Thursday, January 21, 2021

Death toll from UK's Lockdown1 could hit 185,000

Lockdown 'killed two people for every three who died of coronavirus' at peak of outbreak | The Telegraph - Sarah Knapton:

August 7, 2020  - "The UK lockdown killed two people for every three whose deaths had been caused by coronavirus by the beginning of May, new Government figures suggest. The estimates show that 16,000 people had died through missed medical care by May 1, while coronavirus killed 25,000 in the same period. 

"The figures include 6,000 people who did not attend A&E at the height of lockdown because of fears they might catch the virus and the feeling they should remain at home because of the 'Stay Home, Protect the NHS, Save Lives' message. Likewise, 10,000 people are thought to have died in care homes due to early discharge from hospital and not being able to access critical care.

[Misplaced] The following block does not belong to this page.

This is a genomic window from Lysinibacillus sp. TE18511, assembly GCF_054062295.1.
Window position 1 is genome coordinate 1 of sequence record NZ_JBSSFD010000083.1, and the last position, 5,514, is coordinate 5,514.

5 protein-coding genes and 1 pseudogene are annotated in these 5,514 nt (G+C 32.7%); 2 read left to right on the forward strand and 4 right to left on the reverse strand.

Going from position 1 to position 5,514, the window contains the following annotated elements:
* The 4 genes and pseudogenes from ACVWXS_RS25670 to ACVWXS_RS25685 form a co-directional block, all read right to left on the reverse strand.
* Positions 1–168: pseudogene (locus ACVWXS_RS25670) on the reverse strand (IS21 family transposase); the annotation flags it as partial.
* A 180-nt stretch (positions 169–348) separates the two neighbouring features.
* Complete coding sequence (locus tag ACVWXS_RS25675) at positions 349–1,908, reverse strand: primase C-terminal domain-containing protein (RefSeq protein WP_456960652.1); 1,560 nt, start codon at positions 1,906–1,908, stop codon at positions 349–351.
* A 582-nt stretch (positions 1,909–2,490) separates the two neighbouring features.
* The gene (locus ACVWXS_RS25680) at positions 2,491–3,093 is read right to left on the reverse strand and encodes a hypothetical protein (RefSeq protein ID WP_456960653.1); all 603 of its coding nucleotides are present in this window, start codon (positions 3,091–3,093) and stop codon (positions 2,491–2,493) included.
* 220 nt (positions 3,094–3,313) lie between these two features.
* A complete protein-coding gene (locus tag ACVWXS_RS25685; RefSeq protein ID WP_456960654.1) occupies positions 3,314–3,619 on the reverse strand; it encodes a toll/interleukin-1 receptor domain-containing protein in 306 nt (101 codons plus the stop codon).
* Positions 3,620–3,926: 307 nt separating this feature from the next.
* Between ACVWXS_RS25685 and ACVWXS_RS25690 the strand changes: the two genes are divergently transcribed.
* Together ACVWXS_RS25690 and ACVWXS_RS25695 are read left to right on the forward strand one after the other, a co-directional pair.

"The report also found that 2,500 lives may have been saved during lockdown because of healthier lifestyles, fewer infectious diseases in children, falls in air pollution and a decrease in road deaths.

"The new figures – presented to the Government's Scientific Advisory Group for Emergencies (Sage) in the middle of July – were calculated by the Department of Health, the Office for National Statistics (ONS), the Government Actuary's Department and the Home Office.

"The paper also estimates that a further 26,000 people could die by next month because of the healthcare restrictions. In total, researchers predict that 81,500 people could lose their lives in the next 50 years through waiting longer for non-urgent elective care and the impact of the recession caused by the virus crisis. In the next five years, 1,400 people are also expected to die because they were diagnosed with cancer too late. 

"Although the medium to long-term deaths from delayed healthcare have not been quantified, an earlier report by the same team suggested they could be as high as 185,000....

"Charities and medical organisations have consistently warned of the long term dangers of focusing so much of the NHS on coronavirus. Professor Neil Mortensen, the president of the Royal College of Surgeons of England, warned that the health service 'must never again be a coronavirus-only service'.".

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